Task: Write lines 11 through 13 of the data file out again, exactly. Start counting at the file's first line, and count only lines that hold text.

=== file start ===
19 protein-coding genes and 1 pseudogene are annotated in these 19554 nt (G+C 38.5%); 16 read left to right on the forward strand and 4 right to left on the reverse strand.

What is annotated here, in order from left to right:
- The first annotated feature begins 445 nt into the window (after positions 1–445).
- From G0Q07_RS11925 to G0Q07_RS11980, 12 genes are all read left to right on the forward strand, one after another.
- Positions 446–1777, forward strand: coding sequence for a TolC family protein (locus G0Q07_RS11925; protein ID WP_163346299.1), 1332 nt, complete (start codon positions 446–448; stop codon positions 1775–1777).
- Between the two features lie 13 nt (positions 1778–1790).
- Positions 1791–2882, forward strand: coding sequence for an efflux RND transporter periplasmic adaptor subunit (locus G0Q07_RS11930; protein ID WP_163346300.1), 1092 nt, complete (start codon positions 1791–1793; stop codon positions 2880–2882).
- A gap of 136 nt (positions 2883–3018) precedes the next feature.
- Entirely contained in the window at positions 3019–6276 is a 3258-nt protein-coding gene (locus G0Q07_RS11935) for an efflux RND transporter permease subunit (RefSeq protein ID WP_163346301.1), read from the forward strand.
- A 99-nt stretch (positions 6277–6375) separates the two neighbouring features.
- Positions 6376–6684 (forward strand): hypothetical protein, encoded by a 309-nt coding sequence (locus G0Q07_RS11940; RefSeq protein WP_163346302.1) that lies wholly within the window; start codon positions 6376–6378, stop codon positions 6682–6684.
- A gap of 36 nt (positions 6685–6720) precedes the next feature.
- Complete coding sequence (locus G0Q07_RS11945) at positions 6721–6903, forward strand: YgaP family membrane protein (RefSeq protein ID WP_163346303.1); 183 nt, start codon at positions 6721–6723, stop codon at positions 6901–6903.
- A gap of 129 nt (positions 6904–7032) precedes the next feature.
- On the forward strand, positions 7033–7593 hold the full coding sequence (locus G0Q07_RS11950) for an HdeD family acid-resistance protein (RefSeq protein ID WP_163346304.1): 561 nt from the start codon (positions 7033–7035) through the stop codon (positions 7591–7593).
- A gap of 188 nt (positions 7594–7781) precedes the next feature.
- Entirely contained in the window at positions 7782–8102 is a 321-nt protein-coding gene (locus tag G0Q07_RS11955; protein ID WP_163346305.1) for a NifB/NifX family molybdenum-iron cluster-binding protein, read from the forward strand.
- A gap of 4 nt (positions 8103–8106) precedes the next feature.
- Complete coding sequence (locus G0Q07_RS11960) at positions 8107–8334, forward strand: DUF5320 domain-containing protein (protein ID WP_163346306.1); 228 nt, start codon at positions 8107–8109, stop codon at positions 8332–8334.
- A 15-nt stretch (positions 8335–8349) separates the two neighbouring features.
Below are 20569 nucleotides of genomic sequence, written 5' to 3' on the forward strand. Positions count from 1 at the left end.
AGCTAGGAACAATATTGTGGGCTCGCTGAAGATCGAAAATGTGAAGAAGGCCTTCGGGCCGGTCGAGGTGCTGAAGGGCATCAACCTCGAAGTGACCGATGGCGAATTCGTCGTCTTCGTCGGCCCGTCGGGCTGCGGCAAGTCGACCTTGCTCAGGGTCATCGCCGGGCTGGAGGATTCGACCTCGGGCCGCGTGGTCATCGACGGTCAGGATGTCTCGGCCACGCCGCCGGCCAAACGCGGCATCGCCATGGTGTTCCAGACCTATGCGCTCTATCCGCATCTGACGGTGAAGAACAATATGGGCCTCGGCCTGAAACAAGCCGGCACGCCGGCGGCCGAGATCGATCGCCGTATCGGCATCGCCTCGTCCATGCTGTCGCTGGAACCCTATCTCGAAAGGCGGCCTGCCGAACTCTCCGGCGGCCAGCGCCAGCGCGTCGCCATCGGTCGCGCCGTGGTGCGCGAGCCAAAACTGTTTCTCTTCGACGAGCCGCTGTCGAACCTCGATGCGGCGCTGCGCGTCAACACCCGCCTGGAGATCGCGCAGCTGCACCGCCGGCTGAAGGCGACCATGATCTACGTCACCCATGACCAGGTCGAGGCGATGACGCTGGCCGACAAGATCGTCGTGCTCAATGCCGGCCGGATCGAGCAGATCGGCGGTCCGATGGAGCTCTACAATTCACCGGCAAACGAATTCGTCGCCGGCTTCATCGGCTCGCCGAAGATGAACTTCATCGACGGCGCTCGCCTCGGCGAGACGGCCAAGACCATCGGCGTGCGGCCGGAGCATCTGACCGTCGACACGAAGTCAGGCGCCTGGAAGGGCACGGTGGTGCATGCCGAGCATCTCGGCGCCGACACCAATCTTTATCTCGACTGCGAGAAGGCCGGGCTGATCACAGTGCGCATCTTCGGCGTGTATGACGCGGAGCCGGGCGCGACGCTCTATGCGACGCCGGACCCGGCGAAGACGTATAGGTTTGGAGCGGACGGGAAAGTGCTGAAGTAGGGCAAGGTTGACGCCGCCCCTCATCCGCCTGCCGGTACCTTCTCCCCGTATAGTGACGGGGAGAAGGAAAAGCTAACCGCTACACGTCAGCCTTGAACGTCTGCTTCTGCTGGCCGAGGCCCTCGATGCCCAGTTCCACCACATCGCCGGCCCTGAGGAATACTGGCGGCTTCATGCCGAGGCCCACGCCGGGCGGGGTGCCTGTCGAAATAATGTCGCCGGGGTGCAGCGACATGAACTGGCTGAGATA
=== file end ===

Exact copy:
- Positions 6376–6684 (forward strand): hypothetical protein, encoded by a 309-nt coding sequence (locus G0Q07_RS11940; RefSeq protein WP_163346302.1) that lies wholly within the window; start codon positions 6376–6378, stop codon positions 6682–6684.
- A gap of 36 nt (positions 6685–6720) precedes the next feature.
- Complete coding sequence (locus G0Q07_RS11945) at positions 6721–6903, forward strand: YgaP family membrane protein (RefSeq protein ID WP_163346303.1); 183 nt, start codon at positions 6721–6723, stop codon at positions 6901–6903.